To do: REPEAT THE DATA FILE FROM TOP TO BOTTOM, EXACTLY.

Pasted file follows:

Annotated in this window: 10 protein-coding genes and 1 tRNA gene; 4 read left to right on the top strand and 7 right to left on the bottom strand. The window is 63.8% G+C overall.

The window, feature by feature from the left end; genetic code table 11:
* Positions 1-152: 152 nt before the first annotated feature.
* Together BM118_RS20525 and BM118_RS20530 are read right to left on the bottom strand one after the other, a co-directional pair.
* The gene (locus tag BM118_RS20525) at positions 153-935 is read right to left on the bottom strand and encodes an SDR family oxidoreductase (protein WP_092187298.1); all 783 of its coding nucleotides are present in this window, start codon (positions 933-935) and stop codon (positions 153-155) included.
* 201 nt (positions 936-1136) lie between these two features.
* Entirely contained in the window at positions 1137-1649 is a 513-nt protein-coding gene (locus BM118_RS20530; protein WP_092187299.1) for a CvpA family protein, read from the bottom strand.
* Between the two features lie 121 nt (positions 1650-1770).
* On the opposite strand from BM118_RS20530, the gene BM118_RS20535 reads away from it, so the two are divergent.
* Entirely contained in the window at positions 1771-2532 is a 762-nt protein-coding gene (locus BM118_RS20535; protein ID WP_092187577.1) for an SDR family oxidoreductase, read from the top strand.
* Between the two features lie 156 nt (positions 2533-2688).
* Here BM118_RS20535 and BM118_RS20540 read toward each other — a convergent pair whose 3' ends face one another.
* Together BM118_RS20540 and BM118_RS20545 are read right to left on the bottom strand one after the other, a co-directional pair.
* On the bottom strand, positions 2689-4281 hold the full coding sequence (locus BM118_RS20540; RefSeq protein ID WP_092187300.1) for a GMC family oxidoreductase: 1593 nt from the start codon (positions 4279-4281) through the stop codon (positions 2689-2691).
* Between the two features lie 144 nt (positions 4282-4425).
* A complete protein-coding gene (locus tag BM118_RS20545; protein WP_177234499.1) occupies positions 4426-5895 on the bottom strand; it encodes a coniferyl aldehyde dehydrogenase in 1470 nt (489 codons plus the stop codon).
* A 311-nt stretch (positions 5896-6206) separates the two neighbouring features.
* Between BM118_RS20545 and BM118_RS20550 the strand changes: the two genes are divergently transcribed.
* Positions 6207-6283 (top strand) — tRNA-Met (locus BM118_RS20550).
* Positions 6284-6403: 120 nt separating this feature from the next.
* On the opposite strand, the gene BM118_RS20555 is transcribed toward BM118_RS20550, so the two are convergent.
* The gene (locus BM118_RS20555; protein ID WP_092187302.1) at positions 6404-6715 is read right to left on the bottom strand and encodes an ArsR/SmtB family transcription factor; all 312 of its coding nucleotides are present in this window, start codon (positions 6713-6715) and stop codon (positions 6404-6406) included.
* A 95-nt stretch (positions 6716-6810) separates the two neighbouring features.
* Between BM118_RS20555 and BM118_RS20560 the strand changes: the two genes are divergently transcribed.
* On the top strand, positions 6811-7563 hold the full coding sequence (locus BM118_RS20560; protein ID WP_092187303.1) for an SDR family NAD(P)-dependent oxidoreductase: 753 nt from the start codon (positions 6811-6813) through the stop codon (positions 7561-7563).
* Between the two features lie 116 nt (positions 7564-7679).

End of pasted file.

Annotated in this window: 10 protein-coding genes and 1 tRNA gene; 4 read left to right on the top strand and 7 right to left on the bottom strand. The window is 63.8% G+C overall.

The window, feature by feature from the left end; genetic code table 11:
* Positions 1-152: 152 nt before the first annotated feature.
* Together BM118_RS20525 and BM118_RS20530 are read right to left on the bottom strand one after the other, a co-directional pair.
* The gene (locus tag BM118_RS20525) at positions 153-935 is read right to left on the bottom strand and encodes an SDR family oxidoreductase (protein WP_092187298.1); all 783 of its coding nucleotides are present in this window, start codon (positions 933-935) and stop codon (positions 153-155) included.
* 201 nt (positions 936-1136) lie between these two features.
* Entirely contained in the window at positions 1137-1649 is a 513-nt protein-coding gene (locus BM118_RS20530; protein WP_092187299.1) for a CvpA family protein, read from the bottom strand.
* Between the two features lie 121 nt (positions 1650-1770).
* On the opposite strand from BM118_RS20530, the gene BM118_RS20535 reads away from it, so the two are divergent.
* Entirely contained in the window at positions 1771-2532 is a 762-nt protein-coding gene (locus BM118_RS20535; protein ID WP_092187577.1) for an SDR family oxidoreductase, read from the top strand.
* Between the two features lie 156 nt (positions 2533-2688).
* Here BM118_RS20535 and BM118_RS20540 read toward each other — a convergent pair whose 3' ends face one another.
* Together BM118_RS20540 and BM118_RS20545 are read right to left on the bottom strand one after the other, a co-directional pair.
* On the bottom strand, positions 2689-4281 hold the full coding sequence (locus BM118_RS20540; RefSeq protein ID WP_092187300.1) for a GMC family oxidoreductase: 1593 nt from the start codon (positions 4279-4281) through the stop codon (positions 2689-2691).
* Between the two features lie 144 nt (positions 4282-4425).
* A complete protein-coding gene (locus tag BM118_RS20545; protein WP_177234499.1) occupies positions 4426-5895 on the bottom strand; it encodes a coniferyl aldehyde dehydrogenase in 1470 nt (489 codons plus the stop codon).
* A 311-nt stretch (positions 5896-6206) separates the two neighbouring features.
* Between BM118_RS20545 and BM118_RS20550 the strand changes: the two genes are divergently transcribed.
* Positions 6207-6283 (top strand) — tRNA-Met (locus BM118_RS20550).
* Positions 6284-6403: 120 nt separating this feature from the next.
* On the opposite strand, the gene BM118_RS20555 is transcribed toward BM118_RS20550, so the two are convergent.
* The gene (locus BM118_RS20555; protein ID WP_092187302.1) at positions 6404-6715 is read right to left on the bottom strand and encodes an ArsR/SmtB family transcription factor; all 312 of its coding nucleotides are present in this window, start codon (positions 6713-6715) and stop codon (positions 6404-6406) included.
* A 95-nt stretch (positions 6716-6810) separates the two neighbouring features.
* Between BM118_RS20555 and BM118_RS20560 the strand changes: the two genes are divergently transcribed.
* On the top strand, positions 6811-7563 hold the full coding sequence (locus BM118_RS20560; protein ID WP_092187303.1) for an SDR family NAD(P)-dependent oxidoreductase: 753 nt from the start codon (positions 6811-6813) through the stop codon (positions 7561-7563).
* Between the two features lie 116 nt (positions 7564-7679).